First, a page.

Surrendering the Constitutional high ground

I was planning to write about something else today (will probably get to it later), but I’ve decided that a couple comments left in response to an earlier post merit a more thorough response than is practical in comments. In that post, I castigated the NRA for criticizing Holder for his opposition to “Project Exile.”

In other words, the NRA is opposed (quietly and politely) to Holder not only for his zeal for so-called “gun control,” but for his opposition to their brand of “gun control”–and who cares about the utter lack of any Constitutional justification for any federal gun laws, even without the Second Amendment?

I actually haven’t seen anyone try to argue with my claim that federal gun laws are unconstitutional not only because of the Second Amendment, but also because “gun control” is nowhere listed as one of the federal government’s enumerated powers (in other words, I can make my argument without yelling “SNBI!” at anyone). For example:

In principle, I agree with you the federal government doesn’t have any constitutional power to regulate possession of firearms by anybody. But if you go onto Capitol Hill and suggest that as a serious policy position you’ll get laughed out of every Congressional and Senate office you’re invited into.

Project Exile is one of those things I don’t really like either, because I don’t believe the federal government ought to be exercising police powers. But the Supreme Court disagrees with us on this, and so do both other branches of government. You have to approach things from that reality.

There’s more, but most of the gist of it is summed up in those two paragraphs. As I read it, Sebastian acknowledges that all federal gun control laws are unconstitutional, but that’s (apparently) a losing argument, hence the NRA’s approach of trying to preempt additional gun laws by calling for enforcement of the (unconstitutional) ones already in place.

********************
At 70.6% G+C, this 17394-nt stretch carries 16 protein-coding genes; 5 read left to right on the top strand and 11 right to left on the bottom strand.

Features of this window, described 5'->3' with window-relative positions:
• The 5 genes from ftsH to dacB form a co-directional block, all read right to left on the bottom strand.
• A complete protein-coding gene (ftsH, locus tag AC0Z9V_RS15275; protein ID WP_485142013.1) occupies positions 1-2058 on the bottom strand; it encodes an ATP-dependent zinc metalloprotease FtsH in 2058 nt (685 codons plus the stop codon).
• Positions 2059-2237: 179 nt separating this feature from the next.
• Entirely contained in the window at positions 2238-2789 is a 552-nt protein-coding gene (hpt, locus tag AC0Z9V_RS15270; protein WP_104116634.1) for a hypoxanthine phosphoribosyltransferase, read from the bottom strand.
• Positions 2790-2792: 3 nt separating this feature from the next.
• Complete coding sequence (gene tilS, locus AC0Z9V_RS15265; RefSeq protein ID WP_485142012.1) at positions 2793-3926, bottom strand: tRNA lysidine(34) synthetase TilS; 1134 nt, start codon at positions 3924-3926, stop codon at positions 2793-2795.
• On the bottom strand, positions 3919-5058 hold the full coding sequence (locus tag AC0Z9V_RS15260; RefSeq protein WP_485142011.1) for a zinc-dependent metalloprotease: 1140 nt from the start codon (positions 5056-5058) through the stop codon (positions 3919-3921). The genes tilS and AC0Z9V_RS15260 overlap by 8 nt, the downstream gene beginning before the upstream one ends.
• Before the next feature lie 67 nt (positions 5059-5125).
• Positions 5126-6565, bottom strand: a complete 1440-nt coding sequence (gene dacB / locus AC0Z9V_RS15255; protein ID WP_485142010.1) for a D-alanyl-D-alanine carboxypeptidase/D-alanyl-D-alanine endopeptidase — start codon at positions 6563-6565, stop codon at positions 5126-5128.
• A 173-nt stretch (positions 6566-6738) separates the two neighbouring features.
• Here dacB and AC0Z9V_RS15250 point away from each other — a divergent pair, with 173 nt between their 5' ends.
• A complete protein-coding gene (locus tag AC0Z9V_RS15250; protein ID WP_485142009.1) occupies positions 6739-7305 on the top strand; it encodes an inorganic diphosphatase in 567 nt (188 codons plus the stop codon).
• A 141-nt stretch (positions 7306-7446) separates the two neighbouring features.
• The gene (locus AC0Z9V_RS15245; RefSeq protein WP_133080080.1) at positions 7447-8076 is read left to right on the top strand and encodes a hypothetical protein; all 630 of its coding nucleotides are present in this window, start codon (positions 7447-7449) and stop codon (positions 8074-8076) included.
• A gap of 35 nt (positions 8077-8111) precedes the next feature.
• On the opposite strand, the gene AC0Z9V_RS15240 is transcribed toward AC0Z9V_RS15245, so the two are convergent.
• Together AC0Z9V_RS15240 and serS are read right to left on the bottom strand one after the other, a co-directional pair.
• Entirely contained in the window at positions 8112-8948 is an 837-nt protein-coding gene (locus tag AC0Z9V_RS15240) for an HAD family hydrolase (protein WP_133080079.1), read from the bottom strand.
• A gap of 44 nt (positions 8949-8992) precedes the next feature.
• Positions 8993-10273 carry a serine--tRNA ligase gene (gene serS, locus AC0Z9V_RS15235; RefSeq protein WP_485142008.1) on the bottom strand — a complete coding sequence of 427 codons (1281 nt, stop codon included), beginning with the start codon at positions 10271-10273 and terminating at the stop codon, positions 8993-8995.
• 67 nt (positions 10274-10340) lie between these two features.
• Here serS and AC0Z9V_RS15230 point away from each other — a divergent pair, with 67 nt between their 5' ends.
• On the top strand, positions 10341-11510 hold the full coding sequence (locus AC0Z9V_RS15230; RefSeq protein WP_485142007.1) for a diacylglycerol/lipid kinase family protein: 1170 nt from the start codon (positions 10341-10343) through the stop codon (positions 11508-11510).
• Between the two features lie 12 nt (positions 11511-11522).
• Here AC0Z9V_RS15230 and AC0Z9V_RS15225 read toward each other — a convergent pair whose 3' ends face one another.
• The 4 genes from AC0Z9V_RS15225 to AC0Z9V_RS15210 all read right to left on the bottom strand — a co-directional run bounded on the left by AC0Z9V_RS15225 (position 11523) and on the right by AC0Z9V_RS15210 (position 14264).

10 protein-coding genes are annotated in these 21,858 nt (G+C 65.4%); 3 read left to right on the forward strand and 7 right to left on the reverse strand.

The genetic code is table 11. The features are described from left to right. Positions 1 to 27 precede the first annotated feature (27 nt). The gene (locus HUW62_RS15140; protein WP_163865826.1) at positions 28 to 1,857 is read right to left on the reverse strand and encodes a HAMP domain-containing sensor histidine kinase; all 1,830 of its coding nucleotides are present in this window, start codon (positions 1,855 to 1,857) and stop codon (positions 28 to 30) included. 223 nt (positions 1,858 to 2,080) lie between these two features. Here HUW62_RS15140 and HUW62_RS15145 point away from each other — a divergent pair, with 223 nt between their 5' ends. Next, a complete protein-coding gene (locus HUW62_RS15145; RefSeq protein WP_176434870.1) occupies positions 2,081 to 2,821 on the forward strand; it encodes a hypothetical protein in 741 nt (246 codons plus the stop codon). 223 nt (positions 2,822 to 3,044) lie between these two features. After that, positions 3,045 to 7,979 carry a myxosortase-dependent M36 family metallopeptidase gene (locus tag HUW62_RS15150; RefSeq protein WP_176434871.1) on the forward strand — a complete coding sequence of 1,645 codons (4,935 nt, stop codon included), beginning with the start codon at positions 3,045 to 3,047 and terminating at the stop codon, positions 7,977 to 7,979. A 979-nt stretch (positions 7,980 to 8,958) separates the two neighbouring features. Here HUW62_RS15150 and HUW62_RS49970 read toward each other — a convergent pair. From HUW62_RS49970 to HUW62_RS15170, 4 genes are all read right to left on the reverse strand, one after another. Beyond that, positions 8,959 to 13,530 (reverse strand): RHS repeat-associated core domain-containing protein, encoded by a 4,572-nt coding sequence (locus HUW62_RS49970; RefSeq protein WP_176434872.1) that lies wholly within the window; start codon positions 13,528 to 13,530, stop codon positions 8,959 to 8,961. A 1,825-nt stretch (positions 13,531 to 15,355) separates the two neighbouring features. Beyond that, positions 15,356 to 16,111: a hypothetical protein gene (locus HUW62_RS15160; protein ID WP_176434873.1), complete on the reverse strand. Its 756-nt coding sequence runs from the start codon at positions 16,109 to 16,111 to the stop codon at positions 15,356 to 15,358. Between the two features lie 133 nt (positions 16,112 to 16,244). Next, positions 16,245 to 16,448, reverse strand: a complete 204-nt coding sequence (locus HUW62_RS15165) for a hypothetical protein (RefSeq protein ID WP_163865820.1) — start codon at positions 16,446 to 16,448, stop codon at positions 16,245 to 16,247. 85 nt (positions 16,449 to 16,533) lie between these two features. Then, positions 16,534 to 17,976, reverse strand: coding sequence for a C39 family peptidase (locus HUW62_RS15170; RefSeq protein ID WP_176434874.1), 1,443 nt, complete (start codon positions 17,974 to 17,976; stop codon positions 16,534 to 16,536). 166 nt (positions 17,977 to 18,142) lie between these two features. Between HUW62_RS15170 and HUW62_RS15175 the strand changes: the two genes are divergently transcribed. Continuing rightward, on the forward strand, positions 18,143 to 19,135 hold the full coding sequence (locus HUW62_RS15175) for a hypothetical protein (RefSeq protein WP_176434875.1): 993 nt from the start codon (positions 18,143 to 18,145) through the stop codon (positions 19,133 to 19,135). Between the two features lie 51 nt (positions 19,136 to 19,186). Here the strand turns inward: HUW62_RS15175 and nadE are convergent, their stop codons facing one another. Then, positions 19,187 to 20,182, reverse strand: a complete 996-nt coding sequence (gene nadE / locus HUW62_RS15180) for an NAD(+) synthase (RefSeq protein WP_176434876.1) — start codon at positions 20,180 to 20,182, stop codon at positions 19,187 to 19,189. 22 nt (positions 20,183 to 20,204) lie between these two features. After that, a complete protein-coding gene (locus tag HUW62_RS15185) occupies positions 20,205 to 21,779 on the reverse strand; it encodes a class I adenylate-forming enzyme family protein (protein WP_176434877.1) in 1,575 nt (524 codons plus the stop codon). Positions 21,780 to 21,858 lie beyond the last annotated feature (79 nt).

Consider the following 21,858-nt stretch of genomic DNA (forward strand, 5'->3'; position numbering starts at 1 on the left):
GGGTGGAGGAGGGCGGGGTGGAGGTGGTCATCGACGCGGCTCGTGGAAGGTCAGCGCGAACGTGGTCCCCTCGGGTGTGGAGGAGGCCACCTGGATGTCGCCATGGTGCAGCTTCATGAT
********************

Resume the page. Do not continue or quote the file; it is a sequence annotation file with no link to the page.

Here’s another example.

You were, perhaps, expecting the NRA to PRAISE Holder for opposing the program that they support?

I can understand your opposition to “project exile” and I agree with it to a certain extent; but your post here seems to be making the rather silly contention that the NRA shouldn’t have mentioned it because YOU don’t support it.

Believe it or not, I don’t have such a high opinion of myself that I think what I support (or not) should matter to the NRA. Whether I like “Project Exile,” or not, is irrelevant. What matters is that the Constitution doesn’t like it.

Every time the NRA advocates “enforcing existing gun laws,” they surrender the Constitutional high ground. How can they, with a straight face, argue that the Constitution prohibits all federal gun laws, except the ones that they endorse? How does that differ from rank hypocrisy? Finally, how dare they demand that the citizen disarmament advocates have any more respect for the Constitution than they do themselves?

If that’s an example of the (dare I say it?) pragmatic approach, I’ll stick to tilting at windmills.


One Response to “Surrendering the Constitutional high ground”

  1. Snowflakes in Hell » Blog Archive » The High Ground Says:

    […] Regarding NRA’s letter to Congress opposing the nomination, which mentioned Project Exile, he had this to say: Every time the NRA advocates “enforcing existing gun laws,” they surrender the Constitutional […]

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